Falls prevention advice and visual feedback to those at risk of falling: Study protocol for a pilot randomized controlled trial

Stephen Uzor*, Lynne Baillie, Dawn A. Skelton, Phillip J. Rowe

*Corresponding author for this work

Research output: Contribution to journalArticlepeer-review

11 Citations (Scopus)


Background: Studies have shown that functional strength and balance exercises can reduce the risk of falling in older people if they are done on a regular basis. However, the repetitive nature of these exercises; combined with the inherent lack of feedback of progress may discourage seniors from exercising in the home, thereby rendering such an intervention ineffective. This study hypothesizes that the use of visual feedback and multimodal games will be more effective in encouraging adherence to home rehabilitation than standard care; thereby promoting independence and improving the quality of life in older adults at risk of falling.

Methods: A pllel-group pilot randomized controlled trial with 3 groups of participants will be conducted in the home for 12 weeks. Participants will include older adults who have been identified as at risk of falling (n = 48), over the age of 65, living in the community, and suitable for a home exercise intervention. The primary outcome is adherence to exercise. Secondary outcomes include: variability in stride length, stride time and double support time (DST); walking speed; Timed up and go test (TUG); Falls Efficacy Scale International (FES-I); CONFbal scale; Romberg's test; and quality of life measures (SF-12 and EuroQol EQ-5D). Qualitative assessments on personal experiences with rehabilitation tools will be done before and after the trial.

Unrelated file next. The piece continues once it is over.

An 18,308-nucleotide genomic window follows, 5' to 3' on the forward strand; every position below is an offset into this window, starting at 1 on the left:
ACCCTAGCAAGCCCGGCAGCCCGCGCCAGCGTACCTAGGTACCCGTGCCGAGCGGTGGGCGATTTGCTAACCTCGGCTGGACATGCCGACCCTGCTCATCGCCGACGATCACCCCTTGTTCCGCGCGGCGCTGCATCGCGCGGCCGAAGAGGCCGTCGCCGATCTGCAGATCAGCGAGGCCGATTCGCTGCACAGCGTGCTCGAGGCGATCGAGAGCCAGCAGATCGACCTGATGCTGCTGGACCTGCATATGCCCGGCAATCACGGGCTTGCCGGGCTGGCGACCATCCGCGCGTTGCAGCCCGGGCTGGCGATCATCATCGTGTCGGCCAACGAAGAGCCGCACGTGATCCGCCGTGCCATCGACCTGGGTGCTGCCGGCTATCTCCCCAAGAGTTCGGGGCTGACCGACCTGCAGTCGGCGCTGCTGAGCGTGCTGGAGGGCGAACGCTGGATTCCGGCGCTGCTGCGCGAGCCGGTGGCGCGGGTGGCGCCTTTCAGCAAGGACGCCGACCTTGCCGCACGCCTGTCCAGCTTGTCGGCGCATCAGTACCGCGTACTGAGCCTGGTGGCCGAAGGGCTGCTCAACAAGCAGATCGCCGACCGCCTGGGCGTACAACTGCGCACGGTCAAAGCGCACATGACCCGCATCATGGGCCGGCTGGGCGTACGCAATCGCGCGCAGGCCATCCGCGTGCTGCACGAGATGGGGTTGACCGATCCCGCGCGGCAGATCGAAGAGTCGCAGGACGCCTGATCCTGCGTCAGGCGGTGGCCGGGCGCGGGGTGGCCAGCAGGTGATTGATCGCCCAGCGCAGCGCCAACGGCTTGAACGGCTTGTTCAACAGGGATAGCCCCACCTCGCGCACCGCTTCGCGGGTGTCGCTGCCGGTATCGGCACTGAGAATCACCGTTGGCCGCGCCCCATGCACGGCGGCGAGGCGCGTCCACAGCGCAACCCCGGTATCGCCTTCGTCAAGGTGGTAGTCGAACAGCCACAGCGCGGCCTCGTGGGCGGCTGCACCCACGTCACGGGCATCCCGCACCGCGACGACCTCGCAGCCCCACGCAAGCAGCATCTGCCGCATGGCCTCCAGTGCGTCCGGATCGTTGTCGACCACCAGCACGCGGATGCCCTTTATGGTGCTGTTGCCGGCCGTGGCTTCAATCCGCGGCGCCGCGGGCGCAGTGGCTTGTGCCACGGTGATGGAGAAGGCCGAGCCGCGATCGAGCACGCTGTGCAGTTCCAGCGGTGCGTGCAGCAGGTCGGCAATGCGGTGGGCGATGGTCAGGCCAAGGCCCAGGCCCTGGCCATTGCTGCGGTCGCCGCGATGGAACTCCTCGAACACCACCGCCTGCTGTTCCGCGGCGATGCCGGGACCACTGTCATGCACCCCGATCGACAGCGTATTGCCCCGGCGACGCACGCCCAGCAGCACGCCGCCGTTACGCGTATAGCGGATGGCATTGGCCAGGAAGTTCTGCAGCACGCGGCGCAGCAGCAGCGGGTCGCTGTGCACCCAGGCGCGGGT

Discussion: This study will investigate the use of visual feedback and engaging multimodal activities to address the problem of non-compliance to home exercises for falls rehabilitation. One of the unique qualities of this study is the adaptation of special participatory design methods through which the end users (fallers) will be involved in the design of the proposed rehabilitation tools at various stages of the design process.

Trial registration: ISRCTN79967470.

Original languageEnglish
Article number79
Issue number1
Publication statusPublished - 19 Mar 2013


  • Falls
  • Games
  • Inertial sensors
  • RCT
  • Rehabilitation
  • Visualization

ASJC Scopus subject areas

  • Medicine (miscellaneous)
  • Pharmacology (medical)


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